Households face increases in their energy bills from Friday May 1st as the hike in the carbon tax kicks in.
The tax was raised by €6 to €26 per tonne of carbon dioxide in last year’s budget.
However, the increase was postponed until today on home heating fuels such as coal, peat, natural gas and home heating oil.
The comparison website, bonkers.ie, calculates that the increase will add around €60 to the average household’s natural gas bill.
It will add €2.73 to a 40kg bag of coal, 59 cent to a bale of briquettes and €65 to every fill of a 900-litre home heating oil tank.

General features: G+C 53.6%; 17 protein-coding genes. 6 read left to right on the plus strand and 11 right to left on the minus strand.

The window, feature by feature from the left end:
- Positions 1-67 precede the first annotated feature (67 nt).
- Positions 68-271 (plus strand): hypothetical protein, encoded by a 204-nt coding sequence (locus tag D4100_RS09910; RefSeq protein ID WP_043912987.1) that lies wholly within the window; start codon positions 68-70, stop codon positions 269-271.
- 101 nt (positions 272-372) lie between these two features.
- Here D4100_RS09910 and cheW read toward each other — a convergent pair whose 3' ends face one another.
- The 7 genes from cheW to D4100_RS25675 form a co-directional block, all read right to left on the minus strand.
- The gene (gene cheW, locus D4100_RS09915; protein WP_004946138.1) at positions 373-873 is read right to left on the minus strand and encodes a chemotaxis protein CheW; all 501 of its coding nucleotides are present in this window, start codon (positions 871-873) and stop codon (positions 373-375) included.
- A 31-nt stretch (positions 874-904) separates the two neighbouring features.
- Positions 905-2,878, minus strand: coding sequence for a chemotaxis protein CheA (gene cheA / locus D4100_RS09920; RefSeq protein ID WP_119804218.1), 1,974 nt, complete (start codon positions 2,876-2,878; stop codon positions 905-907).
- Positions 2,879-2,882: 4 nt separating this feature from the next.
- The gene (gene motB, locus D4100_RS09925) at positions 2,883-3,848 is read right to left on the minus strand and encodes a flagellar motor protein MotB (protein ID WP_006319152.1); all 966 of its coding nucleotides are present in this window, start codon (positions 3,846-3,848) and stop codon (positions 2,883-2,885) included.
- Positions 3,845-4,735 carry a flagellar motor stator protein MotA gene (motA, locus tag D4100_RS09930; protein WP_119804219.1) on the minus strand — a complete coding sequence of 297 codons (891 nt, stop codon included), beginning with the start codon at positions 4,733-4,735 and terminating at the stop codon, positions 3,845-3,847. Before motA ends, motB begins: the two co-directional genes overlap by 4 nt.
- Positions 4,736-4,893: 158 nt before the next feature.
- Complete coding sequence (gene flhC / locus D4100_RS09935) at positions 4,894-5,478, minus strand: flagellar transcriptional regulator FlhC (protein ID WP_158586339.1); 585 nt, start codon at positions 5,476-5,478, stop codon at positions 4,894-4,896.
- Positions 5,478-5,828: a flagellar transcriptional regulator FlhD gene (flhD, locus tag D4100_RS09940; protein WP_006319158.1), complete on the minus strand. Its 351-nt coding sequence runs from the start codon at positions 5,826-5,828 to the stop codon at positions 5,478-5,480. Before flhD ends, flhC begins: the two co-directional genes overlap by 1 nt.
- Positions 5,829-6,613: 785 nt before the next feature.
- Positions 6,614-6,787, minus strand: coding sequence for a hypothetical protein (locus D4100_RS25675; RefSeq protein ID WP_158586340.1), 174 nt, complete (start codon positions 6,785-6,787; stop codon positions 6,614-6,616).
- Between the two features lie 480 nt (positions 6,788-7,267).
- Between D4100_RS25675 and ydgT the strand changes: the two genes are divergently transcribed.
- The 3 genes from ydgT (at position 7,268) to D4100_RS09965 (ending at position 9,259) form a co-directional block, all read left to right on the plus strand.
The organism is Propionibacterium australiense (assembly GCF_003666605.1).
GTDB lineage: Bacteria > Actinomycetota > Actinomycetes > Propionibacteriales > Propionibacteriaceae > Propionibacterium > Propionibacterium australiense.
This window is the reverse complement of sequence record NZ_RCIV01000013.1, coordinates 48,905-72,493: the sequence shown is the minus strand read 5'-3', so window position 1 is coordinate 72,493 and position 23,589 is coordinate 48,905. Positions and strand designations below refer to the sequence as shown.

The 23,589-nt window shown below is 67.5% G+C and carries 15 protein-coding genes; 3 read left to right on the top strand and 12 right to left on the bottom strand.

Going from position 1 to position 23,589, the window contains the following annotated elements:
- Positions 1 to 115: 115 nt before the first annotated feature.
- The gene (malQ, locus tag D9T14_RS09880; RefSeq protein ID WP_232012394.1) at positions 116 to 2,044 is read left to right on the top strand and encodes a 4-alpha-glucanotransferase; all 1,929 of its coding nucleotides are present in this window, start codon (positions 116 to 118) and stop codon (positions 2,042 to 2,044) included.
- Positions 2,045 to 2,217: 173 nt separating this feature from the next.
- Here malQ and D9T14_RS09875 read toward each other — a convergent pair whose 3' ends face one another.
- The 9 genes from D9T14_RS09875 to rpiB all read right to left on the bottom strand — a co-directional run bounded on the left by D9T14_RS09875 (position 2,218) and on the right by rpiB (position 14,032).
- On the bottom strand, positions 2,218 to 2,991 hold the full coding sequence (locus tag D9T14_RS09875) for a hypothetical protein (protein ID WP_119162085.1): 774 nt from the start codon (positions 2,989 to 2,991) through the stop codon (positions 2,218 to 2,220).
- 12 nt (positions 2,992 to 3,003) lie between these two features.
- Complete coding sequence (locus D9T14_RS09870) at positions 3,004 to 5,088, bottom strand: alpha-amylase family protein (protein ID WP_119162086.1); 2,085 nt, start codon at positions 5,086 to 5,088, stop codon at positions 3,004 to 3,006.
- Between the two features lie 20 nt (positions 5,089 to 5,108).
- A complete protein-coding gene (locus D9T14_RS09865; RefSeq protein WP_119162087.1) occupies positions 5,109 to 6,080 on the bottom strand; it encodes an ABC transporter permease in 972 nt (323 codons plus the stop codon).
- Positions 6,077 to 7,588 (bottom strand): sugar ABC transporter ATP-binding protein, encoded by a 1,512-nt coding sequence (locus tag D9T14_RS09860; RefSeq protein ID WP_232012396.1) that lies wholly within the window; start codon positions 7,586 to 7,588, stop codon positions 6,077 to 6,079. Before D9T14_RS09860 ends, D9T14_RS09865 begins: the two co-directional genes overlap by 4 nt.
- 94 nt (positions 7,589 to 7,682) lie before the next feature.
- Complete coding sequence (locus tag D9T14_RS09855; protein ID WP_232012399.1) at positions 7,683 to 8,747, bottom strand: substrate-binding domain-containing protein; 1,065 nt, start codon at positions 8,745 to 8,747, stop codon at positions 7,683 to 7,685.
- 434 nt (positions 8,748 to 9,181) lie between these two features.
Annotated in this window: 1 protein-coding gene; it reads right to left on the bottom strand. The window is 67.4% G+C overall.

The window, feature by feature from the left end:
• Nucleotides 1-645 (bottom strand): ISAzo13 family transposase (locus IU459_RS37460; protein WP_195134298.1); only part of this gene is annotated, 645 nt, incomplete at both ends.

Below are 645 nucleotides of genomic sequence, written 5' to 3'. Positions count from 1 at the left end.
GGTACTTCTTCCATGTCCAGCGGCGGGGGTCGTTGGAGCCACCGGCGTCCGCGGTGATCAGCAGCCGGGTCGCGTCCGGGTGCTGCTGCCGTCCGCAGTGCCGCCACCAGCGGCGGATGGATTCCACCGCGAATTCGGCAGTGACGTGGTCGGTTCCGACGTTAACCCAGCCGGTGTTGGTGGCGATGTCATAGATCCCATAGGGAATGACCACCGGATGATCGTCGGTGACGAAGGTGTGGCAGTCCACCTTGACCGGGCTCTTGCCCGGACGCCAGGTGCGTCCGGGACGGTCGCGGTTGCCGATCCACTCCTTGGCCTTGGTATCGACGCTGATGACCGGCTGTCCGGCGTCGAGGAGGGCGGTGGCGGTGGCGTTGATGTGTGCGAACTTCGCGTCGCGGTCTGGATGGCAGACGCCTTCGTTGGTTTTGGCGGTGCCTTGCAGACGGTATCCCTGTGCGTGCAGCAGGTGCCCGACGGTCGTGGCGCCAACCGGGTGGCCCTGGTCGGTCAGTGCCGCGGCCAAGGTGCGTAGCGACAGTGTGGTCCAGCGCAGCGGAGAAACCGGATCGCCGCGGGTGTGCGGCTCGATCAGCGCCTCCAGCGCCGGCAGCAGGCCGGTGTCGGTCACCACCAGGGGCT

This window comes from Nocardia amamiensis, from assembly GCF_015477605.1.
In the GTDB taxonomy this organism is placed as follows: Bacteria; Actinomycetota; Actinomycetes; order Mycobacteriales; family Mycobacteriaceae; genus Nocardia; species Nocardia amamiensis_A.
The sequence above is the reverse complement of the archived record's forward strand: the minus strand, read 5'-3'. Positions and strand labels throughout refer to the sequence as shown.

“With all that’s going on right now due to Covid-19 and with hundreds of thousands of people having been laid off, this government tax increase couldn’t have come at a worse time,” Daragh Cassidy, Head of Communications at bonkers.ie said.
“And although energy suppliers have announced reductions in the price of gas recently on the back of falling wholesale prices, this increase in the carbon tax will reverse some of those savings.”
The tax added around 6.5 cent to every litre of petrol and diesel from the time of its introduction in the budget last October.
The carbon tax does not apply to electricity, where a public service obligation (PSO) levy is applied instead.